451 sec. 1278). Yet, HB-4972 demonstrates the debate about what those standards should
actually entail, as well as disagreements about who holds the authority to determine those
standards.
The Role of the State in Education
The United States Constitution implicitly delegates public education to the states,
but the role of the state in education is complex and full of contradictions. In addition, the
federal government has increasingly shaped educational decisions through funding
programs such as Title I of the Elementary and Secondary Education Act of 1965, which
was reauthorized as the No Child Left Behind Act (NCLB) of 2001. While the goal of NCLB
may have been school accountability to ensure learning for all children, its implementation
has incited much suspicion and opposition to federal intervention in education from
stakeholders at all levels. The fact that the NGSS were written by a consortium of 26 states
led by Achieve, Inc. has generated suspicion of federal involvement in the development of
the standards. This is further complicated by the fact that Achieve, Inc. also led the
development of the CCSS, which were required to be adopted by any state that applied for a
grant through the federal Race to the Top program launched in 2009.
Reformers of the Common School Movement realized that state intervention was
necessary to ensure equal educational opportunities among different communities, but
they were met with vigorous opposition from those who believed that local control was
best for schools. This debate continues today and is especially represented by the
opposition to CCSS and NGSS. Public statements by Representative McMillin have hinted at
many possible reasons for his introduction of HB-4972, but his most consistent story has

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focused on local control of schools. McMillins other activities in the legislature have made
it clear that it is not just the NGSS that he opposes, but any national standards that would
limit local control. In February 2013 Representative McMillin introduced similar
legislation (HB-4276) to prevent Michigan from implementing the CCSS, which the State
Board of Education had adopted in 2010. Although the bill did not become law, McMillin
was successful in amending the state budget to require affirmative action of the legislature
authorizing implementation of the CCSS (Public Act 59 of 2013). House Concurrent
Resolution 0011 (2013) authorized the implementation of the CCSS with conditions that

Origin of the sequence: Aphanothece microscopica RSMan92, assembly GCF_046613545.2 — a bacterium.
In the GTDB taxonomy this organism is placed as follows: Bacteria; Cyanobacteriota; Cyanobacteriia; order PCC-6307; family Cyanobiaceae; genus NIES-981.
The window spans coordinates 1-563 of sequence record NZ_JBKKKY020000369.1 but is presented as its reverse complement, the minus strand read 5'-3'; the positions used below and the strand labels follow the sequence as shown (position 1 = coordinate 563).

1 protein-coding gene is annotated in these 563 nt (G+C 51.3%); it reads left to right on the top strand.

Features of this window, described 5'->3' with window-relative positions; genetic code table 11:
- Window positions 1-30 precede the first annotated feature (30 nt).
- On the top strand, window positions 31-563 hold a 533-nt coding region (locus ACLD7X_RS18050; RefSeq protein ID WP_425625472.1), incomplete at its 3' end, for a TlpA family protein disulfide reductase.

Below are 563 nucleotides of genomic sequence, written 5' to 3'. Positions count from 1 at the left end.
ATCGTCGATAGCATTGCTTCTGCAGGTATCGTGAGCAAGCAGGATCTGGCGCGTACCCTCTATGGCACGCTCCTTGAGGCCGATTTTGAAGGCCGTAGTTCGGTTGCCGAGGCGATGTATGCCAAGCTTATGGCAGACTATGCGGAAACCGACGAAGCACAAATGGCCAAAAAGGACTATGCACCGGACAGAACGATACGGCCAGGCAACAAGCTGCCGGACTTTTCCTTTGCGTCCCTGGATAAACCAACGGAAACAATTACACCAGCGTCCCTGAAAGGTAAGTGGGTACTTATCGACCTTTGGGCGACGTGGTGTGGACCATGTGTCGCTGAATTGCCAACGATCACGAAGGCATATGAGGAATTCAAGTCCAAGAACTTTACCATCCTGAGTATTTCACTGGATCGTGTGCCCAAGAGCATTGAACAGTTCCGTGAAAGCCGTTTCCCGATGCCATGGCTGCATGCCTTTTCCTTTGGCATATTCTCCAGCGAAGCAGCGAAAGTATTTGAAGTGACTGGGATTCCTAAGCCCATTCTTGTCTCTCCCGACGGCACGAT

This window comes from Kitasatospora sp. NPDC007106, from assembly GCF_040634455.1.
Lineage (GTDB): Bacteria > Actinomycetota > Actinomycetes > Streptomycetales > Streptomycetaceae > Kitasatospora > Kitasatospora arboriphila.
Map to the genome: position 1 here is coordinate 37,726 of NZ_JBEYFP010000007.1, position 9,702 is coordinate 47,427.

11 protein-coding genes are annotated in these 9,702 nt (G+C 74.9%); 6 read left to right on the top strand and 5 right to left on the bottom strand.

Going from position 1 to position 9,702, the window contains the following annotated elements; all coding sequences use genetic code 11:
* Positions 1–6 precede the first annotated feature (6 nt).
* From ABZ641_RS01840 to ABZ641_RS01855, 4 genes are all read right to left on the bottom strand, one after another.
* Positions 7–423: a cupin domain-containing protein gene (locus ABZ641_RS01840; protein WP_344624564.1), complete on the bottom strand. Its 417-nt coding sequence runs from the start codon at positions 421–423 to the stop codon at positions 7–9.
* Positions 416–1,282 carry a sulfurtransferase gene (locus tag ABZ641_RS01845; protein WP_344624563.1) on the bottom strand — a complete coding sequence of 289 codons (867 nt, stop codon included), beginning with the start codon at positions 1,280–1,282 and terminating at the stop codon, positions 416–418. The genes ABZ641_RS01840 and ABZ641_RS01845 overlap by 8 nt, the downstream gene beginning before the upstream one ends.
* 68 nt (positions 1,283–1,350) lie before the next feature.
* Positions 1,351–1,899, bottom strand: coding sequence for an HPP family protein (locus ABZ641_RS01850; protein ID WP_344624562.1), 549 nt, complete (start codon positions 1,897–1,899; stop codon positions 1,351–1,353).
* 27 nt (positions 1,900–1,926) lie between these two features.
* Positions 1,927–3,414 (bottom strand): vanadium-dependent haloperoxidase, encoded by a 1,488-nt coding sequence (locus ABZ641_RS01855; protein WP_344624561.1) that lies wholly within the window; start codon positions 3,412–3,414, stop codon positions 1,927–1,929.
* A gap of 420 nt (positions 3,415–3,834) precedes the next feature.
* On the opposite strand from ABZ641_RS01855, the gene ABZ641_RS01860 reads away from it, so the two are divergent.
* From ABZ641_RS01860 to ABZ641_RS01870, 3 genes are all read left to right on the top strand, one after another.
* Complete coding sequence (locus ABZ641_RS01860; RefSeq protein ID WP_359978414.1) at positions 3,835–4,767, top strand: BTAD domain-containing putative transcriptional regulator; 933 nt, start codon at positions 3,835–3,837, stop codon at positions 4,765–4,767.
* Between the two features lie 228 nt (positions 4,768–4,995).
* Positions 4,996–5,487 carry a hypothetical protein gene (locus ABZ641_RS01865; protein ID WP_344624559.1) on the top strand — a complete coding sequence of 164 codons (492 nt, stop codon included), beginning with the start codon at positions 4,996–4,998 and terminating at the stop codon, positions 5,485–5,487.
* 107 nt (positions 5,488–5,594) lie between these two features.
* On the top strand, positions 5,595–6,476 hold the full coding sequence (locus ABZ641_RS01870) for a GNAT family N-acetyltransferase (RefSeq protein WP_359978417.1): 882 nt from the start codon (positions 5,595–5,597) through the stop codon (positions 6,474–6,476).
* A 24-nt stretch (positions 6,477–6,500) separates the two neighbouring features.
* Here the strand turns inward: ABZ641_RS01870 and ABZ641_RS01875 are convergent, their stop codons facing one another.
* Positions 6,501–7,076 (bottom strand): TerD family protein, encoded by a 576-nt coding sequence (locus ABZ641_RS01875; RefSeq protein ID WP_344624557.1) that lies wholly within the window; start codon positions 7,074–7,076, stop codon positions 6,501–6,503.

give the state authority to add or remove standards that are in the best interest of the
students of Michigan, and it reiterates that districts have the flexibility to develop or adopt
their own standards under the Revised School Code, PA 451 of 1976.
The story of Michigans adoption of the CCSS and the ongoing debate about the NGSS
demonstrate the complexity of the role of the state in public education, as well as the
increasingly blurred lines between federal, state, and local control. Although these debates
play out publicly between the legislature and the State Board of Education, Michigan law
still places the ultimate authority for what is taught in public schools in the hands of local
districts. Of course, since the Department of Education is responsible for accreditation of
school districts, this authority may not be as great as the law would suggest. Similarly,
although Michigans Constitution delegates leadership and general supervision of public
education to the State Board of Education (Article VIII, Section 3), the legislature may
intervene directly through legislation or indirectly though state funding. The current
system therefore represents a complex and vaguely defined set of checks and balances that
shape the curriculum of local school districts.

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Mass Education for Addressing Social and Economic Concerns


Although Mann advocated nonsectarian education, he emphasized moral aims over

academic learning. The reformers of the Common School Movement believed that the
promotion of a core of common Protestant values would prevent wayward behavior and
promote social cohesion. Manns (1842) Fifth Report to the State Board of Education of
Massachusetts argued that mass public education would also lead to economic wealth. The
report included anecdotal evidence from business owners and managers that workers who
had attended common schools were more competent and of stronger character than
uneducated workers. The idea that education is the key to addressing social concerns is
also at the heart of current reform efforts in science education, although the NGSS
emphasize the development of scientific literacy rather than moral character to do so.

The NGSS argue that new standards are necessary to address four major concerns:

(1) reduction of the United States competitive economic edge, (2) lagging achievement of
U.S. students, (3) preparation for careers in the modern workforce, and (4) scientific and
technological literacy for an educated society (NGSS Lead States, 2013). The principal